Background: Inulin-type fructans (ITFs) are a type of fermentable dietary fiber that can confer beneficial health effects through changes in the gut microbiota. However, their effect on gut sensitivity and nutritional behavior is a matter of debate.
Objective: We evaluated the impact of consuming ITF-rich vegetables daily on gut microbiota, gastro-intestinal symptoms, and food-related behavior in healthy individuals.
Methods: A single group-design trial was conducted in 26 healthy individuals. During 2 wk, the participants were instructed to adhere to a controlled diet based on ITF-rich vegetables (providing a mean intake of 15 g ITF/d). Three test days were organized: before and after the nutritional intervention and 3 wk after returning to their usual diet. We assessed nutrient intake, food-related behavior, fecal microbiota composition, microbial fermentation, and gastrointestinal symptoms.
Results: The major microbial modifications during the intervention were an increased proportion of the Bifidobacterium genus, a decreased level of unclassified Clostridiales, and a tendency to decrease Oxalobacteraceae. These changes were reversed 3 wk after the intervention. The volunteers showed greater satiety, a reduced desire to eat sweet, salty, and fatty food, and a trend to increase hedonic attitudes towards some inulin-rich vegetables. Only flatulence episodes were reported during the dietary intervention, whereas intestinal discomfort, inversely associated with Clostridium cluster IV and Ruminococcus callidus, was improved at the end of the intervention.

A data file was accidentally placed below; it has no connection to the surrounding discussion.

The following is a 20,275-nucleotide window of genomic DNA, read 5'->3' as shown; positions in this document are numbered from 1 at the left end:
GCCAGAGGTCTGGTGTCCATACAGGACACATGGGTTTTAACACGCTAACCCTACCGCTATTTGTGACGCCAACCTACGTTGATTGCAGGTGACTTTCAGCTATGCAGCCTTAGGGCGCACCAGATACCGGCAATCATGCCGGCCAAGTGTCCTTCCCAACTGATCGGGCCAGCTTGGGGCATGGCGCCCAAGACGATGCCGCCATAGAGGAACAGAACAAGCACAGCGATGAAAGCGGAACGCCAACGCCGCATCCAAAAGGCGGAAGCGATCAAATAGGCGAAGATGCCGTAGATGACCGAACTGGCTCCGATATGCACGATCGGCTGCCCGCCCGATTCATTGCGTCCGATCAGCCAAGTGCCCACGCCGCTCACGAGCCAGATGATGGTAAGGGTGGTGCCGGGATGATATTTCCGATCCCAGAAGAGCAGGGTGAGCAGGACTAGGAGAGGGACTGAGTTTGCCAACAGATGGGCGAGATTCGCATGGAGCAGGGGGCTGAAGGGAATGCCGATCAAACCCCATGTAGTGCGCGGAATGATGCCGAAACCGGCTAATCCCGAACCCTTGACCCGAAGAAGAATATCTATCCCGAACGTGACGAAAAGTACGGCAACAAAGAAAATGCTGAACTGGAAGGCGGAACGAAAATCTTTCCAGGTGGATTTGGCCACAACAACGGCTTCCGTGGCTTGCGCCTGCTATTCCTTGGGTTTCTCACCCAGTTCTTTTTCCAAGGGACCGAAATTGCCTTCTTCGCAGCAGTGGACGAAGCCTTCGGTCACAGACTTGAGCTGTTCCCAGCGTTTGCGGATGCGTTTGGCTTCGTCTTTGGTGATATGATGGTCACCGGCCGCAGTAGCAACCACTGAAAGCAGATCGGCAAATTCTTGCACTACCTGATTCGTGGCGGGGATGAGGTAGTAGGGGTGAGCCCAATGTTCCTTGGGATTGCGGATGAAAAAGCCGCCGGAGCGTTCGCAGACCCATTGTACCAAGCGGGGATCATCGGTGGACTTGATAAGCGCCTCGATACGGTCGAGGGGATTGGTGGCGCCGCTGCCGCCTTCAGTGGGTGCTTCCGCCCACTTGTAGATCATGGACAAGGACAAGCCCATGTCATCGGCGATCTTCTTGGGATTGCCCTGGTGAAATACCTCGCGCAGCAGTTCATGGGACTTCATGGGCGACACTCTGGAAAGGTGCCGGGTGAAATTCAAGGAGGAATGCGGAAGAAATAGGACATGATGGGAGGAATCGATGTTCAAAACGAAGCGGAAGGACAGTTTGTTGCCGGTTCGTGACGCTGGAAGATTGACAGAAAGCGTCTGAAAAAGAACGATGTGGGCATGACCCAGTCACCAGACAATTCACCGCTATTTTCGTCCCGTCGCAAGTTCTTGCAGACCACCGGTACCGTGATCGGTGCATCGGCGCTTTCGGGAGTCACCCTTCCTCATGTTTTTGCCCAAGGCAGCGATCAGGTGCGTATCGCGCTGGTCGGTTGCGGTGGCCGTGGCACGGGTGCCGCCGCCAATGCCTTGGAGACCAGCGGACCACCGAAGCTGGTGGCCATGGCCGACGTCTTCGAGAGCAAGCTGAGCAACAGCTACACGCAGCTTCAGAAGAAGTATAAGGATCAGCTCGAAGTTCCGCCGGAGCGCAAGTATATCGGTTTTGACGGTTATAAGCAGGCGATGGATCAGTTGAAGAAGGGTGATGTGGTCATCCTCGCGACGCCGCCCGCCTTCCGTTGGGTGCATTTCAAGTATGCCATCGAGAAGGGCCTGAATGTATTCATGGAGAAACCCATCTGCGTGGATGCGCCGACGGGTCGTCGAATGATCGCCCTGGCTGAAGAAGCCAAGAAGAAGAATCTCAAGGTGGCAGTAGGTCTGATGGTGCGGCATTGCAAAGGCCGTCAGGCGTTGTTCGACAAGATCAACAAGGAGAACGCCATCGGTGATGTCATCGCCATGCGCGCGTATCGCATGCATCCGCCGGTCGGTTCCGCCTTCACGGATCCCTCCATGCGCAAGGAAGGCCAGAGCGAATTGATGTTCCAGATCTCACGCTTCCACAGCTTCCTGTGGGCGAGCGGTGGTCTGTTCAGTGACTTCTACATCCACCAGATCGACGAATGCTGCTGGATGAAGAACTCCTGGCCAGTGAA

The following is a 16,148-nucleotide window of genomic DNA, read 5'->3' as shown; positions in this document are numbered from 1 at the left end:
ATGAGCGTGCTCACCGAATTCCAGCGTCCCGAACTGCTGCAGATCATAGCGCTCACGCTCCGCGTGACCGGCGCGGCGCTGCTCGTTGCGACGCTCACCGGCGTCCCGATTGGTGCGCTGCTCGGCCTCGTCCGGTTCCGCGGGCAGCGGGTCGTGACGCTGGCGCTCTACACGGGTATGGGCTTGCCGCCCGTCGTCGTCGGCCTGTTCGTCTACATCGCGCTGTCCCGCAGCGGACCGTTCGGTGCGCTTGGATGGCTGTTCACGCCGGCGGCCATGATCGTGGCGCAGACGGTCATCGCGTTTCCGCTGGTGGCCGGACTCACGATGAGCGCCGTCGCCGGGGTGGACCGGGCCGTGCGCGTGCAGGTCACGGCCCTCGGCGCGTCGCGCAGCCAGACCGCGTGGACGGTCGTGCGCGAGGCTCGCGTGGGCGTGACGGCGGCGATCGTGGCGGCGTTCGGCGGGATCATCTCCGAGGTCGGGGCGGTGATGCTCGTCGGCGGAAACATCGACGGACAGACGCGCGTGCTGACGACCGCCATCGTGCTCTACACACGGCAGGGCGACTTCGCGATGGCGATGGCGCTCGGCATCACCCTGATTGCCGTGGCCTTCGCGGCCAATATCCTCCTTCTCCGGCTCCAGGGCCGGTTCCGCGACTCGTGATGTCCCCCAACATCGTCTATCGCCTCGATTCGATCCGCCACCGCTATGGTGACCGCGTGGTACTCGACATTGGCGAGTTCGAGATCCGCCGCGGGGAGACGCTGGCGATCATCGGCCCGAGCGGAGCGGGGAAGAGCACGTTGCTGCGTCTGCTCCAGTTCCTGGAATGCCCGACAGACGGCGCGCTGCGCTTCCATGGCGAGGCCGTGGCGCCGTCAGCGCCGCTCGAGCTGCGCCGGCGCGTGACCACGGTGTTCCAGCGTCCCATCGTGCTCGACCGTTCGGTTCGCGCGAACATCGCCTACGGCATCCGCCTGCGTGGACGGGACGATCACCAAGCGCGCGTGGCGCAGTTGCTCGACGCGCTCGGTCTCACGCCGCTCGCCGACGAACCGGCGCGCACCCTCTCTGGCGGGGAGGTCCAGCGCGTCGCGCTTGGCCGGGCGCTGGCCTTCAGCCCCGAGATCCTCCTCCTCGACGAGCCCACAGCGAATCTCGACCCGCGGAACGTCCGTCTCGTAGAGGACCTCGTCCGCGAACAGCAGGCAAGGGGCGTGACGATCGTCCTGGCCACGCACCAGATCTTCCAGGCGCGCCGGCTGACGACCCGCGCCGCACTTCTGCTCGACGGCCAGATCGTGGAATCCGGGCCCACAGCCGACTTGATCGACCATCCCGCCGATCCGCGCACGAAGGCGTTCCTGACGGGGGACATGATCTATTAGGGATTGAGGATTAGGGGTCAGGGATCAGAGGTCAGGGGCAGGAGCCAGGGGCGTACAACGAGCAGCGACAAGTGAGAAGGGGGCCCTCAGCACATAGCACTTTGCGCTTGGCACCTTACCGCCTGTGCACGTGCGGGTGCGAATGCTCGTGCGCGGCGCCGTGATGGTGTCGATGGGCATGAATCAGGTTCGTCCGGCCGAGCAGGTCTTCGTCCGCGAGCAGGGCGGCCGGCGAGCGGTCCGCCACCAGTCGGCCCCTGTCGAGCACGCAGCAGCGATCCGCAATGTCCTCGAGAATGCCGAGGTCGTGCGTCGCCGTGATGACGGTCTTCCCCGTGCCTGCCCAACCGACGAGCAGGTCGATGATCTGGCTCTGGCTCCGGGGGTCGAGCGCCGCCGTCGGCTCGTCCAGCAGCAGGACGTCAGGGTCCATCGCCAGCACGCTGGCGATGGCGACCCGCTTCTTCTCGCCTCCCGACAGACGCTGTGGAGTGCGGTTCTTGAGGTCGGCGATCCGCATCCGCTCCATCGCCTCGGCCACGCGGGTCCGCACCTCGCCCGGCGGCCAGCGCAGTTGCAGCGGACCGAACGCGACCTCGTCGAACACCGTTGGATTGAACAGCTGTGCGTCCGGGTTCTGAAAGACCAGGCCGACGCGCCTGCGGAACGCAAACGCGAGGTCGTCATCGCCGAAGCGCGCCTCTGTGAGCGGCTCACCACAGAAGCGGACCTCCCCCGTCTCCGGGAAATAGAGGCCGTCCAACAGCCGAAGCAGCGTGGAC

Conclusions: A higher consumption of ITF-rich vegetables allows a substantial increase in well-tolerated dietary fiber, which may in turn improve food-related behavior. Moreover, it leads to beneficial modifications of the gut microbiota composition and function. This trial is registered at clinicaltrial.gov as NCT03540550.
Keywords: gut health; gut microbiota; healthy humans; inulin-rich vegetables; microbial fermentation; nutrition; nutritional behavior.
Copyright © American Society for Nutrition 2019.